Endorsement: Liz De La Torre and Anika Bowie for Ward 1 on the St Paul City Council

There are four candidates in St. Paul’s Ward 1: incumbent Dai Thao, Anika Bowie, Liz De La Torre, and Abu Nayeem.

Abu Nayeem campaigns in a hat with giant frog eyeballs attached to it. He calls himself the “Frogtown Crusader.” For a guy wearing frog eyeballs on his head, I think he’s an alright candidate. Though sometimes he says things that remind you he’s the guy wearing giant frog eyeballs.

My first impression from Ward 1 when I attended the DFL caucuses in March was that I liked Liz De La Torre quite a bit. This is especially true when she talks about affordable housing, zoning, and transportation. Rather than checking off a list of talking points, she talks like she’s actually spent time thinking about it. She pushes the envelope on things like parking reform and ending single-family zoning, even when she could easily answer the question without bringing it up. As a council member she would be a leader on these issues.

De La Torre works as an advocate for victims of sexual assault. She says what sets her apart from others is that she digs into policy. I believe her. She would be a big upgrade over Dai Thao. Of special interest to Wedge LIVE! readers: De La Torre currently rents an apartment with her three cats Chico, Jerry, and Petunia.

Anika Bowie is the youngest vice president of the Minneapolis NAACP and a 5th generation resident of the Rondo neighborhood. I’ve found her particularly compelling when she speaks passionately about eliminating disparities and breaking down barriers between her neighbors and city government. Bowie has demonstrated a commitment to criminal justice reform, including her work on “Warrant Forgiveness Day” in Hennepin and Ramsey counties.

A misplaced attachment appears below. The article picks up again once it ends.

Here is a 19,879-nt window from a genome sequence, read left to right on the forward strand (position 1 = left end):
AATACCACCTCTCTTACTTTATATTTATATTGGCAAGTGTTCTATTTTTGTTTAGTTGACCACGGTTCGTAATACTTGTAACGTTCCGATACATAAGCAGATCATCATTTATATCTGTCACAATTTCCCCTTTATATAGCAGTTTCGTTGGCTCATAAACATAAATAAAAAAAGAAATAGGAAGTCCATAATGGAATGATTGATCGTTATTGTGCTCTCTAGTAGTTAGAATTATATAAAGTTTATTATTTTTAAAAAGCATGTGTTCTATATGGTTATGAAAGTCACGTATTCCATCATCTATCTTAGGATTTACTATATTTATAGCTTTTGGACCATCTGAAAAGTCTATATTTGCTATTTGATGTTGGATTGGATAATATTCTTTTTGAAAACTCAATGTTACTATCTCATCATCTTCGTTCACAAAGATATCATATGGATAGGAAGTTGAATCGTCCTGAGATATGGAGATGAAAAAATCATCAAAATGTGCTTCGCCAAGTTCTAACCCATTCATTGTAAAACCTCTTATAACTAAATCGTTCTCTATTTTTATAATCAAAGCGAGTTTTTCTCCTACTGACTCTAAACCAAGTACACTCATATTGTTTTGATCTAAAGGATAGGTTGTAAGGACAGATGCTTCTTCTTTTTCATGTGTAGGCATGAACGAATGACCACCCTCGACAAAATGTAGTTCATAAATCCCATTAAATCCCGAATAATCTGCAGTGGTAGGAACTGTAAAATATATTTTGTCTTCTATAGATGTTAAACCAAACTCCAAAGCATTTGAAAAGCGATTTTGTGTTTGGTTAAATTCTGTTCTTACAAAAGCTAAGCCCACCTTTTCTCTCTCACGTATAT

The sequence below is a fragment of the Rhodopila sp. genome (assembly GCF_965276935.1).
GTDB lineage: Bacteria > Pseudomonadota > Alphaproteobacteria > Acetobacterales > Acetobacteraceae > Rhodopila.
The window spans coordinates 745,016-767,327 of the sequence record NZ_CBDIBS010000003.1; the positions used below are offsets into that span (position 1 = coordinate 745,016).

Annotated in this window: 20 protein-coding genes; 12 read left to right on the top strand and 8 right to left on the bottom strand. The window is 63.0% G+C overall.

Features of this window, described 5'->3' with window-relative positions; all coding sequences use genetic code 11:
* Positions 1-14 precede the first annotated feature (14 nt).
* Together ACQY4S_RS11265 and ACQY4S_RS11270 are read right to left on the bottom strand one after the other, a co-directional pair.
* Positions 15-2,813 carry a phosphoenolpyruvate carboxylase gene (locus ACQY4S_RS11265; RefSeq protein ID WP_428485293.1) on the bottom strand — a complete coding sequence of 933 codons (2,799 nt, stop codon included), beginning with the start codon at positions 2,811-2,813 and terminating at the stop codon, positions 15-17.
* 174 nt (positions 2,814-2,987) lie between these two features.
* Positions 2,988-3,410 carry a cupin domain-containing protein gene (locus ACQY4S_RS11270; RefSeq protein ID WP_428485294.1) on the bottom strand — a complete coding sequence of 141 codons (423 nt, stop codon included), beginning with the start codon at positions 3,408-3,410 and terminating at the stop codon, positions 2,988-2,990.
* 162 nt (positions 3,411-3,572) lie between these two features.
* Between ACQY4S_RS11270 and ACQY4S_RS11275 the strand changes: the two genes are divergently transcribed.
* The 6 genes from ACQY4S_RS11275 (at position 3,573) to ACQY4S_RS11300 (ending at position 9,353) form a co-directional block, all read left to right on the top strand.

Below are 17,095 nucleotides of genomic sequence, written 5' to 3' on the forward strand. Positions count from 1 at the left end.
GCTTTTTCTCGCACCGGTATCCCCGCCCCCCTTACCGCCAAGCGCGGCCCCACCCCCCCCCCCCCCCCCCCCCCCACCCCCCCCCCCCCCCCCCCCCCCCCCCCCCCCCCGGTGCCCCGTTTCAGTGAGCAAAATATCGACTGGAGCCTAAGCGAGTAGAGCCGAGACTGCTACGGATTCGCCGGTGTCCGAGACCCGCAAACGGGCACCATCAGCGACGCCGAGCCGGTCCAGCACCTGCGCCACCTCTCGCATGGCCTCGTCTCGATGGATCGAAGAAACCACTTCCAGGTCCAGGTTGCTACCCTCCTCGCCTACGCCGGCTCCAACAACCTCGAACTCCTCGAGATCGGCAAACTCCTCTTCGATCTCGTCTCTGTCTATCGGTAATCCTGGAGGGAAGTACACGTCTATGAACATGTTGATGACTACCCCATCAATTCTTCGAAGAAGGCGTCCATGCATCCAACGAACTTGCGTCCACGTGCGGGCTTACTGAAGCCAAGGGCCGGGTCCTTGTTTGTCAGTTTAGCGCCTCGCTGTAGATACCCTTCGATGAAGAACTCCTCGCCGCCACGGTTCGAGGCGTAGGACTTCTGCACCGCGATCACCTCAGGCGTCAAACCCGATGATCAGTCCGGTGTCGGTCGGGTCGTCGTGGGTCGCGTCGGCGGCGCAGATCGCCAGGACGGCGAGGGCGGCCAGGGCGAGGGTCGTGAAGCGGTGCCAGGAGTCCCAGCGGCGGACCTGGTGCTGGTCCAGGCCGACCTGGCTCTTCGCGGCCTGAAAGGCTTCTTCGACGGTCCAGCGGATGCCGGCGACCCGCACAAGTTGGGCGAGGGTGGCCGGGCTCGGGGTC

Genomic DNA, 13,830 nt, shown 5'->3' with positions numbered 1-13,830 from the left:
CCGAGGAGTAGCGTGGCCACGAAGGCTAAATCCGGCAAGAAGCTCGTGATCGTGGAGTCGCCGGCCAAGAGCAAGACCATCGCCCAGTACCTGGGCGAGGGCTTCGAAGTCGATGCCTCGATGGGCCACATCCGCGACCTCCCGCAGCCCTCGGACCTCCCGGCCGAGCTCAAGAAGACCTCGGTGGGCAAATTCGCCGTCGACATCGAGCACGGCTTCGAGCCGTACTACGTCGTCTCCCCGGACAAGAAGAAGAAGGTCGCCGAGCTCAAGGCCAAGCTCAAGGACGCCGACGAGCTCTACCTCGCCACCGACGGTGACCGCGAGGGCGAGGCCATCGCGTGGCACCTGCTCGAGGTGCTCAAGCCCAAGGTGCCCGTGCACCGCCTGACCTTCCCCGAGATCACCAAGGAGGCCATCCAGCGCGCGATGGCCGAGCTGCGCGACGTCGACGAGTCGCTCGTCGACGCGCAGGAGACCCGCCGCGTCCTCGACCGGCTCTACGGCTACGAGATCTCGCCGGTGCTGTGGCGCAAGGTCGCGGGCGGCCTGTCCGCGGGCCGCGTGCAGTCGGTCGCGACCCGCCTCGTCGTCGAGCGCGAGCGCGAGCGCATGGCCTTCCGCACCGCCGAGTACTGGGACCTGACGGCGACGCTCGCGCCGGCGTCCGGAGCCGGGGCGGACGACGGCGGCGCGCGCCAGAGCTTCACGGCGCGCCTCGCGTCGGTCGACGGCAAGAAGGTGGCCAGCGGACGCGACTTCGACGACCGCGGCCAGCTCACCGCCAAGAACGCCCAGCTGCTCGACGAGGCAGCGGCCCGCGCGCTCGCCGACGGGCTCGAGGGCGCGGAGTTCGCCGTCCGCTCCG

I don’t go to St. Paul often, but when I do, I tend to see Anika Bowie out campaigning (at Northern Spark, in the middle of the night; and at a random neighborhood meeting I happened to attend). Campaigns are grueling, often unrewarding, and she’s working for votes in a way that inspires confidence.

One issue where both Bowie and De La Torre disagree with Thao: the two challengers support Mayor Carter’s plan for Ayd Mill Road. Thao doesn’t. Carter’s plan would convert the four lane road into a two lane road and devote the extra space to bicyclists and pedestrians. Upkeep on the four lane configuration has “presented a financial and political quandary for several mayoral administrations.”

I find it hard to get a read on Dai Thao. He’s likable and seems earnest about his priorities. Rhetorically he’s rarely outdone by his two main challengers when it comes to presenting himself as an urban progressive. But if you pay attention long enough you’ll catch on to the performance. De La Torre makes this criticism of Thao, which rings true:

You should never be left to guess where your elected leader stands on any issues. And that’s exactly where we’ve been for the last several years. Left to wonder: what’s going on with minimum wage? What’s going on with the soccer stadium? You name it. And that’s not leadership. It’s failure.

Dai Thao said at a candidate forum last week that he fought to include more housing for households at 30% of area median income at the Ford site in 2017. This is technically true, but misleading. Just a few minutes after getting what he asked for, Thao voted against the Ford plan anyway. Thao said at the time: “My vote against this is because I think it’s against the principle of government for the people, by the people.” He said he believed the only winner would be the developer — ignoring the 400 units of deeply affordable housing he and his colleagues had just voted to include in the plan.